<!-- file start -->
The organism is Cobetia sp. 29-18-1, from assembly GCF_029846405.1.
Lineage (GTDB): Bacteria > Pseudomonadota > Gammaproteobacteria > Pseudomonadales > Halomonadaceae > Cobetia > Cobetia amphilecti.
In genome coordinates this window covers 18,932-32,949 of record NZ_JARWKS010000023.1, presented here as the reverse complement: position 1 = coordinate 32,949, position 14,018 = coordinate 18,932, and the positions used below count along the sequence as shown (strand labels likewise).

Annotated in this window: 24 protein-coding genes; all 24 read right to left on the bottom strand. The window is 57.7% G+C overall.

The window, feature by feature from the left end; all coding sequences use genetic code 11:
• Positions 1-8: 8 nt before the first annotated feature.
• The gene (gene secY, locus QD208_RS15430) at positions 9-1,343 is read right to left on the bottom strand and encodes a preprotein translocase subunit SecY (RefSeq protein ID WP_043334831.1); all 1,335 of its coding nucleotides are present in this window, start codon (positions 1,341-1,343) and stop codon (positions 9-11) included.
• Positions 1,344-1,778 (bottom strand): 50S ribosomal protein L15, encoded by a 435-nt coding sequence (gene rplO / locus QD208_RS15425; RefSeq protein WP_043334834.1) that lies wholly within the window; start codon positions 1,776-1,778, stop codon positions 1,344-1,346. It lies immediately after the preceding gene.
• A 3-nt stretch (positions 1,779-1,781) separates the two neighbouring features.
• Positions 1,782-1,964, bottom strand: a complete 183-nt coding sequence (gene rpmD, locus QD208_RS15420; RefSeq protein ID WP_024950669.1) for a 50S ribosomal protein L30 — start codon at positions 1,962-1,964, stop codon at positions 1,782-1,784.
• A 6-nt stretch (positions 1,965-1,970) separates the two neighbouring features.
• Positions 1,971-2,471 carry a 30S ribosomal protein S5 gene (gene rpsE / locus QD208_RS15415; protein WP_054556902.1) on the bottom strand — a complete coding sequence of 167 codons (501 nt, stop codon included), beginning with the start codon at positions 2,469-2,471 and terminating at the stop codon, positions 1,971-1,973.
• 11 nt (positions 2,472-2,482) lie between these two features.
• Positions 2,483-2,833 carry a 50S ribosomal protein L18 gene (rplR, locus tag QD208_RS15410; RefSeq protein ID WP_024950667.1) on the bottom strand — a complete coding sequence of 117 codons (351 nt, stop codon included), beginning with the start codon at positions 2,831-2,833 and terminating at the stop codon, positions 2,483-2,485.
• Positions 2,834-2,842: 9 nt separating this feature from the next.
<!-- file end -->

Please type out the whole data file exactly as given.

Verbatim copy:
The organism is Cobetia sp. 29-18-1, from assembly GCF_029846405.1.
Lineage (GTDB): Bacteria > Pseudomonadota > Gammaproteobacteria > Pseudomonadales > Halomonadaceae > Cobetia > Cobetia amphilecti.
In genome coordinates this window covers 18,932-32,949 of record NZ_JARWKS010000023.1, presented here as the reverse complement: position 1 = coordinate 32,949, position 14,018 = coordinate 18,932, and the positions used below count along the sequence as shown (strand labels likewise).

Annotated in this window: 24 protein-coding genes; all 24 read right to left on the bottom strand. The window is 57.7% G+C overall.

The window, feature by feature from the left end; all coding sequences use genetic code 11:
• Positions 1-8: 8 nt before the first annotated feature.
• The gene (gene secY, locus QD208_RS15430) at positions 9-1,343 is read right to left on the bottom strand and encodes a preprotein translocase subunit SecY (RefSeq protein ID WP_043334831.1); all 1,335 of its coding nucleotides are present in this window, start codon (positions 1,341-1,343) and stop codon (positions 9-11) included.
• Positions 1,344-1,778 (bottom strand): 50S ribosomal protein L15, encoded by a 435-nt coding sequence (gene rplO / locus QD208_RS15425; RefSeq protein WP_043334834.1) that lies wholly within the window; start codon positions 1,776-1,778, stop codon positions 1,344-1,346. It lies immediately after the preceding gene.
• A 3-nt stretch (positions 1,779-1,781) separates the two neighbouring features.
• Positions 1,782-1,964, bottom strand: a complete 183-nt coding sequence (gene rpmD, locus QD208_RS15420; RefSeq protein ID WP_024950669.1) for a 50S ribosomal protein L30 — start codon at positions 1,962-1,964, stop codon at positions 1,782-1,784.
• A 6-nt stretch (positions 1,965-1,970) separates the two neighbouring features.
• Positions 1,971-2,471 carry a 30S ribosomal protein S5 gene (gene rpsE / locus QD208_RS15415; protein WP_054556902.1) on the bottom strand — a complete coding sequence of 167 codons (501 nt, stop codon included), beginning with the start codon at positions 2,469-2,471 and terminating at the stop codon, positions 1,971-1,973.
• 11 nt (positions 2,472-2,482) lie between these two features.
• Positions 2,483-2,833 carry a 50S ribosomal protein L18 gene (rplR, locus tag QD208_RS15410; RefSeq protein ID WP_024950667.1) on the bottom strand — a complete coding sequence of 117 codons (351 nt, stop codon included), beginning with the start codon at positions 2,831-2,833 and terminating at the stop codon, positions 2,483-2,485.
• Positions 2,834-2,842: 9 nt separating this feature from the next.